Even though China is the largest official creditor in the world, many of the contracts it makes with the governments of developing countries are secret – until now.
A group of researchers examined 100 Chinese debt contracts to learn how the country extends its reach beyond its borders. They released a lengthy report on Wednesday.
"It’s a big deal because there is a lot going on in these contracts. The basic principle is these are governments making commitments on both sides of the ledger … and their citizens have a right to understand," researcher Scott Morris of the Center for Global Development told Fox News. "What is striking, frankly, about the work we’ve done is the degree to which it has been secret."
The countries on the other ends of these contracts include the Philippines, Cameroon, Serbia and Argentina.
"We would consider them all developing countries. They’re not wealthy countries," Morris said. "I think the U.S. would count many of them among our allies."
The contracts often include "unique" provisions ensuring confidentiality, giving the Chinese an out to demand immediate repayment and allowing punishment of debtors for doing something against the interests of a "PRC entity," according to the report.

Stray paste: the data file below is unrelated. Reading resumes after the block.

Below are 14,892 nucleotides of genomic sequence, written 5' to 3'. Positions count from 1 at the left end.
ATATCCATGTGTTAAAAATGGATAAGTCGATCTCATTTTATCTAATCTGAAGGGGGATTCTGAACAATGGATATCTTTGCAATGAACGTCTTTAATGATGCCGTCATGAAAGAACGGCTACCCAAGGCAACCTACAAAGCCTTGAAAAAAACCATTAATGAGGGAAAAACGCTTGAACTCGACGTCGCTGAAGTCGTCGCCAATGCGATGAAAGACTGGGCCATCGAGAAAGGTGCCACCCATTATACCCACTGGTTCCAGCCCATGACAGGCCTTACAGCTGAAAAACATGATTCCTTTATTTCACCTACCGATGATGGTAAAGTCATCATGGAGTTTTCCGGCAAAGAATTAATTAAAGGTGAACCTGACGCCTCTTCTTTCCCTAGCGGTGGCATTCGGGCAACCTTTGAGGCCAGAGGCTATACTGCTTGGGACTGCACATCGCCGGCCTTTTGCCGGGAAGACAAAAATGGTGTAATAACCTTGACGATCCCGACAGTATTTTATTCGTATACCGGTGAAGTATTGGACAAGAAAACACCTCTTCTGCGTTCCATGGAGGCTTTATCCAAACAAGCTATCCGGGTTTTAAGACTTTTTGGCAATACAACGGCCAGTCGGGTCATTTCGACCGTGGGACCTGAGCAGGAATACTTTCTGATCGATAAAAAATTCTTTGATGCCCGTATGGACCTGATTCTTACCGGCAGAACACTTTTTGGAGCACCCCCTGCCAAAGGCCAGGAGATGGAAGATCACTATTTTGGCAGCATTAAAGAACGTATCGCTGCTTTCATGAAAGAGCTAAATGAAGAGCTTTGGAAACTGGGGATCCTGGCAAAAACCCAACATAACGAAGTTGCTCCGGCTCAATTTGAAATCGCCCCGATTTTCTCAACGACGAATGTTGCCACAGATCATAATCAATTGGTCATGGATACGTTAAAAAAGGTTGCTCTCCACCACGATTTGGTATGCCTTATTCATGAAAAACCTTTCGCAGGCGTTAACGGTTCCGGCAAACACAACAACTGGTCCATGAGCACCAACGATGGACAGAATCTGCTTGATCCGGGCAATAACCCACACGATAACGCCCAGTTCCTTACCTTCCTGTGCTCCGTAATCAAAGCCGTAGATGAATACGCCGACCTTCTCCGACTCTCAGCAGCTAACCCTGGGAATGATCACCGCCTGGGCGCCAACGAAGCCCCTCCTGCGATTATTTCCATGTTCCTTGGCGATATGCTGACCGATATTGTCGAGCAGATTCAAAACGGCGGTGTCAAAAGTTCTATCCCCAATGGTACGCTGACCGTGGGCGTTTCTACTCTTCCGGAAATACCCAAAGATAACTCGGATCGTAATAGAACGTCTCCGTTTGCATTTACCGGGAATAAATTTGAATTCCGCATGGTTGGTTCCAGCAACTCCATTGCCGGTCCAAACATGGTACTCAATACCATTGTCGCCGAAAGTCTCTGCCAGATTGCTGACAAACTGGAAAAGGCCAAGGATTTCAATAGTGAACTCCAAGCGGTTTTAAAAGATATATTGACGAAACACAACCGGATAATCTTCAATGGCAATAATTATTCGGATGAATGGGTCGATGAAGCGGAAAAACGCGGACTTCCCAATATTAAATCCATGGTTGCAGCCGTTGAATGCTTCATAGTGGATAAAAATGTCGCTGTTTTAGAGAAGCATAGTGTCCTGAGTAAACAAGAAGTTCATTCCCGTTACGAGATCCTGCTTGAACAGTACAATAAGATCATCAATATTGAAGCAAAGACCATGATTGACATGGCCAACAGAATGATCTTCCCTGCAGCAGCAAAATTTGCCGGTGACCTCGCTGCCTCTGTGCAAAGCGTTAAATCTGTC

"The Chinese, to some degree, act like commercial lenders and pretty aggressively so," Morris said. "We see very broadly written terms that essentially empower the Chinese lender to cancel the contract at their discretion. They can point to foreign policy reasons. Perhaps the country has fallen out of favor."
Some of the contracts even require the developing country to keep the funds in special accounts that benefit the Chinese lender most, including giving the lender the ability to block the debtor from withdrawing from the account.
China's lending to other governments has scaled up dramatically over the last 10 years, although it flagged a bit in the last two, Morris said. The Chinese are committed to large-scale financing for both political and commercial gain, he said.
The report comes as China is increasing investment in its military. China announced a nearly 7% growth in its military spending budget in March, just one day after eight GOP lawmakers pressed President Biden to increase U.S. defense spending to account for inflation.